Menace to Democracy: The Forgotten Lessons of Watergate that Continue to Plague the Presidential Records Act
- Menace to Democracy: The Forgotten Lessons of Watergate that Continue to Plague the Presidential Records Act
- Shiflett, Jacob
- Thesis Advisor(s):
- Ngai, Mae
- B.A., Columbia University
- Persistent URL:
- Geographic Area:
- United States
- "Watergate symbolizes a major "turning point" in American history.
allegedly shifted public sentiments from permitting a certain level of autonomy and
secrecy in the executive branch to mandating that past presidents be held accountable to
the people of the United States through public "ownership of and [timely] access to" their
presidential records after they leave office.
Some contend that these sentiments
culminated in the Presidential Recordings and Materials Preservation Act of 1974 and the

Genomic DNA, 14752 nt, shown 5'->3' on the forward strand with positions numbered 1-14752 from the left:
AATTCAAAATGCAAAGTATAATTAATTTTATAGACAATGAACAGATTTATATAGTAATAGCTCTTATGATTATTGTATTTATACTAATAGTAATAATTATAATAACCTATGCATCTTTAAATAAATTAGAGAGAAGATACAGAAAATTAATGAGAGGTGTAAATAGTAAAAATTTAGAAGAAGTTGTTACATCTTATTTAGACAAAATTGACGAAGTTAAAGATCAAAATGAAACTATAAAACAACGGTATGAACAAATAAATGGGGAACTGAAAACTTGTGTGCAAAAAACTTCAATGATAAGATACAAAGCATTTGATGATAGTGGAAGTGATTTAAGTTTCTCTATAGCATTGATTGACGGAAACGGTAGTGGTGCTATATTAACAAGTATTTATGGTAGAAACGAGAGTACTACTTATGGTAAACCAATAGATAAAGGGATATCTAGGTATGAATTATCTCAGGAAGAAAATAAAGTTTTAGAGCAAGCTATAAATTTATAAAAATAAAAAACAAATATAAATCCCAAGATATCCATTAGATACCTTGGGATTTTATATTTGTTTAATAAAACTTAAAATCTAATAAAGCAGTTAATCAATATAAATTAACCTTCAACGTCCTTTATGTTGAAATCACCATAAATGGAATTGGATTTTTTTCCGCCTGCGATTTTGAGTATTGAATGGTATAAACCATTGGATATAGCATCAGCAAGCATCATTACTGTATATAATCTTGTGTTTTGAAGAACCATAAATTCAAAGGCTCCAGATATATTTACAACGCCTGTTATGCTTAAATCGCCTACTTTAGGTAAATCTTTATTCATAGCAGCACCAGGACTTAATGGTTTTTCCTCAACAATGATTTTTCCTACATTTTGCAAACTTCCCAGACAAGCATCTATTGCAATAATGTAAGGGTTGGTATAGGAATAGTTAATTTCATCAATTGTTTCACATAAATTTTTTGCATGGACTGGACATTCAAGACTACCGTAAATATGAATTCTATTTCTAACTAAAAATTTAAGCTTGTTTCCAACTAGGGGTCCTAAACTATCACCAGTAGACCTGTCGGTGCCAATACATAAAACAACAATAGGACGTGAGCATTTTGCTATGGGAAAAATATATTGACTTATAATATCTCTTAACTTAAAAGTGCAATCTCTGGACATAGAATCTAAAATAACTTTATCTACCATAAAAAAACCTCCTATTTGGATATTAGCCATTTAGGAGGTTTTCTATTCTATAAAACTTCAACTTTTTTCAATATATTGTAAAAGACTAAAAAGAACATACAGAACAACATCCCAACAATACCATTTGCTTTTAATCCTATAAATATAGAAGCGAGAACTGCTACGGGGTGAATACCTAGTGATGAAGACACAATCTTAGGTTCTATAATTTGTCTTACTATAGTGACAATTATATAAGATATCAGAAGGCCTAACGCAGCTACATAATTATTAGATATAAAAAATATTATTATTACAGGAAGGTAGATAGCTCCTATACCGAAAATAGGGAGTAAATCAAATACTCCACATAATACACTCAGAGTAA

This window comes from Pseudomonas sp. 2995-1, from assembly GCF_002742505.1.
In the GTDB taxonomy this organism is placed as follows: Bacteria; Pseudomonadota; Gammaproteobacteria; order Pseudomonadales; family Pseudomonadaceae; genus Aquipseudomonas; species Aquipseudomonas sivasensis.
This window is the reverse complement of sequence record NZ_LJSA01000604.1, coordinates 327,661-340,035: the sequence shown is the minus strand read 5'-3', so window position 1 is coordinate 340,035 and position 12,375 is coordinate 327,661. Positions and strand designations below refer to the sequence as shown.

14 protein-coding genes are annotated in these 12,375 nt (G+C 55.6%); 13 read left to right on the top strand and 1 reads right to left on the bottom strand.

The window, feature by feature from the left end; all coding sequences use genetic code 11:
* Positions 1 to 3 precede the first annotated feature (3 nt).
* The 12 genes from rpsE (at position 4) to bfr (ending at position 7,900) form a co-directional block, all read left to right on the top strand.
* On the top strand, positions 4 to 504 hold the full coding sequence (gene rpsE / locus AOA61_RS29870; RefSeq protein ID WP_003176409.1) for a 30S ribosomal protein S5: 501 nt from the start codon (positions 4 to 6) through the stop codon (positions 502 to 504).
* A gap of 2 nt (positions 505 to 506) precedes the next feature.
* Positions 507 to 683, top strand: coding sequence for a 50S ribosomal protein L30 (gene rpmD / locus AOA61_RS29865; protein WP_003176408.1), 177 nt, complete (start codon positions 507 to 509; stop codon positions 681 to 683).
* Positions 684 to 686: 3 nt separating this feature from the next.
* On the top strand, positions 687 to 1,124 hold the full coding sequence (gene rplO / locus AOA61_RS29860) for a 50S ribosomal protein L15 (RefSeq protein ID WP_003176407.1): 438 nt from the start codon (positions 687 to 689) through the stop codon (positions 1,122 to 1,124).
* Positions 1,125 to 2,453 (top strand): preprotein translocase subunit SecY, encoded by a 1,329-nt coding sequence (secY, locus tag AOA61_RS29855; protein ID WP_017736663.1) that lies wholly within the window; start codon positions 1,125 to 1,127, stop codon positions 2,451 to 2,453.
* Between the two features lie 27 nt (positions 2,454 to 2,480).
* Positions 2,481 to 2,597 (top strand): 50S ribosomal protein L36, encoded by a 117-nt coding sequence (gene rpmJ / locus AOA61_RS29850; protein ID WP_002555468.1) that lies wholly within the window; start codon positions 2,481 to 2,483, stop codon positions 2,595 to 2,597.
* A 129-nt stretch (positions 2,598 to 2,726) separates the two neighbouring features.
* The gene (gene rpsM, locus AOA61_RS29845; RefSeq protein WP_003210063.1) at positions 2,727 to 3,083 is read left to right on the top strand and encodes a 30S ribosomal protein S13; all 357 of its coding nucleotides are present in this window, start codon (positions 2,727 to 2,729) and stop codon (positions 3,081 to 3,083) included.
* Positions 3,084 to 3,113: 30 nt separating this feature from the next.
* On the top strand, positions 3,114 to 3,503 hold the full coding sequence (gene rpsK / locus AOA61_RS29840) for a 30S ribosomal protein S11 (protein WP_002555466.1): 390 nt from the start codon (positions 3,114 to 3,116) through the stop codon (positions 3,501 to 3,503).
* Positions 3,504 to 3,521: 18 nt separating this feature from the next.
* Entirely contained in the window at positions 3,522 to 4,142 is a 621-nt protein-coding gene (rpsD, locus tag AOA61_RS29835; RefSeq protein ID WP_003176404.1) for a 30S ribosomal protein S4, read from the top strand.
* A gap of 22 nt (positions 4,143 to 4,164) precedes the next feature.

Presidential Records Act of 1978. The former "allowed the federal government to take
possession of only presidential records produced by the Nixon administration... [and]
stopped short of providing for state ownership of the items impounded." Whereas the
latter "provides for [public ownership of and] eventual access to presidential documents,
but only from Reagan on."
Together, they supposedly guarantee a new era of open
government in the United States."
Public policy (Law)
- Item views
text | xml
- Suggested Citation:
- Jacob Shiflett, 2011, Menace to Democracy: The Forgotten Lessons of Watergate that Continue to Plague the Presidential Records Act, Columbia University Academic Commons, https://doi.org/10.7916/D8Q81M1K.